'It appears to us that it is difficult to lay down a principle as to the moment of operativeness or otherwise of the order by an appellate Court and whether the operativeness of the order dates from the time it is signed or from the time it is communicated. We are indebted to the learned pleader for the appellant for inviting our attention to the recent Full Bench case of the Allahabad High Court, Parsotam Saran v. Barhma Nand : AIR1927All401 , It is difficult to evolve any definite principle from the decided cases. It appears to us that a great deal depends on the nature of the order, the question of good faith and other facts. If, for instance, an order of stay was obtained in time from a competent Court or authority, but was dishonestly delayed in transmission by the action of the decree-holder, the sale would hardly be confirmed. If on the other hand the order was obtained too late for transmission, the risk would be the judgment-debtor's and he would find it difficult to have the sale set aside.''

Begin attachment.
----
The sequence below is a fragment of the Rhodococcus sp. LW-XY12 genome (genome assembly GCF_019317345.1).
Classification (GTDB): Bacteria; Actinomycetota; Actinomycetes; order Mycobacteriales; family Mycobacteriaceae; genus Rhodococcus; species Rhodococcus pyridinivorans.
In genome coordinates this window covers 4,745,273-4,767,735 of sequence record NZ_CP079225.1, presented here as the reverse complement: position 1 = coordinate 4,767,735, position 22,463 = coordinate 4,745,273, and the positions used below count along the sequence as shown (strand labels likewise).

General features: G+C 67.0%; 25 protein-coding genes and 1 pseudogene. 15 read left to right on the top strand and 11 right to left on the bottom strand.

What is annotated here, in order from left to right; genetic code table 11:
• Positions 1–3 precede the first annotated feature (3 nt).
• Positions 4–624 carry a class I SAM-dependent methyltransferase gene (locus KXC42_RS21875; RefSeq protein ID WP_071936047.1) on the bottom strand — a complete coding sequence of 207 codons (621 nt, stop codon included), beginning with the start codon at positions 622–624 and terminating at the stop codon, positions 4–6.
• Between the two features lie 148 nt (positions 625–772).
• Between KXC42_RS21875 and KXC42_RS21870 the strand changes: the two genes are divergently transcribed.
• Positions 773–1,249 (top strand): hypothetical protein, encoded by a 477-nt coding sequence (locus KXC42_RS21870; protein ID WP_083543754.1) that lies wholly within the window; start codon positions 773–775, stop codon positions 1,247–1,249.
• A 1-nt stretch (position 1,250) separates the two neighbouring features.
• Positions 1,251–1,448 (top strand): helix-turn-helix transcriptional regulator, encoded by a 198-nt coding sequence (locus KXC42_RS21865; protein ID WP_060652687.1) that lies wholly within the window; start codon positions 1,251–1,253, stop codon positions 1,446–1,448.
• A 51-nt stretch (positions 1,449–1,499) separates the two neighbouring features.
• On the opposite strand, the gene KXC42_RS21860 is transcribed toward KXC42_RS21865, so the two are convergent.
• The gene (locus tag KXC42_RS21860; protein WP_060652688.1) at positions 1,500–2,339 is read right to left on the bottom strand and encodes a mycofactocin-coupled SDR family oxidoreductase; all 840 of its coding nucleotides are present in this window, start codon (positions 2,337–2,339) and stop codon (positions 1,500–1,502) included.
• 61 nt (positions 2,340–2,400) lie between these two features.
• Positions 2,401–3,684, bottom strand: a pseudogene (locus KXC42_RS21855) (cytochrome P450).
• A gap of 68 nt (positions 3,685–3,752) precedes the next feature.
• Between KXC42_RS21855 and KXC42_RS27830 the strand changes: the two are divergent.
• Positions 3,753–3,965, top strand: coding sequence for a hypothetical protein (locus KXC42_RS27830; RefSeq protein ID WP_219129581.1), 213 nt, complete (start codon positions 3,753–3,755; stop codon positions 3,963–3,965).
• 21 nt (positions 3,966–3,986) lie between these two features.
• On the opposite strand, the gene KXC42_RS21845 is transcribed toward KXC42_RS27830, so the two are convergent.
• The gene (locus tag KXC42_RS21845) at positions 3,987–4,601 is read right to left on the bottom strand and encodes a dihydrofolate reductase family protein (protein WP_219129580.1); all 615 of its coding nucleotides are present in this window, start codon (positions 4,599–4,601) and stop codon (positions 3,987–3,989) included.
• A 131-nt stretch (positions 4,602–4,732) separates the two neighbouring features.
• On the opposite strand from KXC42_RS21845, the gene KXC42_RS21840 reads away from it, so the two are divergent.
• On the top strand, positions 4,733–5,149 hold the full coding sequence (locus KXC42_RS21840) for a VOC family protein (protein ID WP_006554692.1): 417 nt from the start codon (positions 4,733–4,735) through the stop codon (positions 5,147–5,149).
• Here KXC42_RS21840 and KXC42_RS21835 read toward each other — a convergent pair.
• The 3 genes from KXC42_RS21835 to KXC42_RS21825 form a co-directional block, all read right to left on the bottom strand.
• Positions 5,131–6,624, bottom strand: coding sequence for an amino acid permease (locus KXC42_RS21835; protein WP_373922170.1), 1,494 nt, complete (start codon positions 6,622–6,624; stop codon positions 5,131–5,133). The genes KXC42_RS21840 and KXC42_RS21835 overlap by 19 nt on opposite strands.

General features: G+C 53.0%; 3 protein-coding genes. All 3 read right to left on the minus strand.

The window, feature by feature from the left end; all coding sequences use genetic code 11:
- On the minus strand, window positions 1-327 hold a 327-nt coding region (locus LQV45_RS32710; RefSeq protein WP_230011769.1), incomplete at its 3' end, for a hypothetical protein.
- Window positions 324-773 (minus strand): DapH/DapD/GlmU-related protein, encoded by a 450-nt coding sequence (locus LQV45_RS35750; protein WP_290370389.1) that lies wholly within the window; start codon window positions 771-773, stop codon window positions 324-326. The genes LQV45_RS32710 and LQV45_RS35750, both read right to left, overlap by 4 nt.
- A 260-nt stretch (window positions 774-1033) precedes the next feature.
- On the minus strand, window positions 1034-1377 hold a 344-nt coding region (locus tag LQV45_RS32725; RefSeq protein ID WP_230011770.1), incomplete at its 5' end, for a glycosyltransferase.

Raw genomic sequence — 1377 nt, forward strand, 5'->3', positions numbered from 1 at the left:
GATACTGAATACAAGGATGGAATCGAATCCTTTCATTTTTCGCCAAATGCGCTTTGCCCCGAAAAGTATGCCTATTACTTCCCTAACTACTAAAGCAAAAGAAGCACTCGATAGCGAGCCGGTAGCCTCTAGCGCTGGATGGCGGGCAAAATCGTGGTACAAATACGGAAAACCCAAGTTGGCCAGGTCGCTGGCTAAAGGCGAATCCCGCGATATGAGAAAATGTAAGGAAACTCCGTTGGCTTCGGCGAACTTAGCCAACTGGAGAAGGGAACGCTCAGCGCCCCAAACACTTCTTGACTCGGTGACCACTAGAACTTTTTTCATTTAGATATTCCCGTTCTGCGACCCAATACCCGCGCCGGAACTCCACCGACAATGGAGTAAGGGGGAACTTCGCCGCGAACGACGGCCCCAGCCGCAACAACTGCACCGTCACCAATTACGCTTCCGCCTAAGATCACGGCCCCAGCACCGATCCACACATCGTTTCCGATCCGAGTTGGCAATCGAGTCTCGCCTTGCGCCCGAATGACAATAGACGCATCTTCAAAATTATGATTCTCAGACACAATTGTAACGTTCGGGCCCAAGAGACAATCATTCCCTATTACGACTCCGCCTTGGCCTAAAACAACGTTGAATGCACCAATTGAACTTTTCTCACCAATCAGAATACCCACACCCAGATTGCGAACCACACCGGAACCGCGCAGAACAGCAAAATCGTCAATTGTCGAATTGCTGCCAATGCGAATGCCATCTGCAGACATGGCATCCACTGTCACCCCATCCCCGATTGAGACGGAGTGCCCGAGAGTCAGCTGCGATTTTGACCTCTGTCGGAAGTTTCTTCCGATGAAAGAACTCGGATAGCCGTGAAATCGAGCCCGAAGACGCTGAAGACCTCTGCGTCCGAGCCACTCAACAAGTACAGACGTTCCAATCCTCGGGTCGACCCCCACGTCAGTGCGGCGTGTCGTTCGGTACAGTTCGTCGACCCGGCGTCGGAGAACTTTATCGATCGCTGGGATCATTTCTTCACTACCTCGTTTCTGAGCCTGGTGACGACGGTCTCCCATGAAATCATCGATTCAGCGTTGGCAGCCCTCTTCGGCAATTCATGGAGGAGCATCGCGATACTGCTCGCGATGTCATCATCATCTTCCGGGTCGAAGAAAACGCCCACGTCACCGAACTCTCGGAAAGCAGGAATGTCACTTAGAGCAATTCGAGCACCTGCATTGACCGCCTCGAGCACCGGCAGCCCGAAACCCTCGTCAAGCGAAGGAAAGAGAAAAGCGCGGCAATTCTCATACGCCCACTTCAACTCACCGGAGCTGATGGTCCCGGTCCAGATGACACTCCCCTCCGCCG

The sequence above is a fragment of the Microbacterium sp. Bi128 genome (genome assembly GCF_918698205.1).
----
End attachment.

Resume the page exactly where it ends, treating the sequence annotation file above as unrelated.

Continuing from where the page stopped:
Without expressing any definite opinion on the question which I have to decide in the present matter, the Division Bench in ILR 52 Bom 290: (AIR 1928 Bom 189) decided the matter before It on a different point altogether.

5. The same point again came up for decision before another Division Bench of the Bombay High Court in the case of Virupaxappa Appa v. Shankar Mallappa : AIR1950Bom260 and the case was decided by a Division Bench consisting of Rajadhyaksha and Chainani, JJ. and the Judgment was delivered by Rajadhyaksha J. In that case, what happened was that in execution of a mortgage decree against the plaintiff the defendant filed a darkhast for sale of the mortgaged property. The papers were transferred to the Collector for execution and the date for holding the auction sale was fixed. A day before the auction sale was to take place the plaintiff deposited the amount in Court and obtained from the executing Court an order for stay of the sale. The order did not reach the Mamlatdar in time and he held the auction sale on the date fixed and sold the property. On the question whether by reason of the order passed by the executing Court staying the proceedings of the Collector the subsequent auction sale of the property was void and of no effect, it was held by the Division Bench as follows :--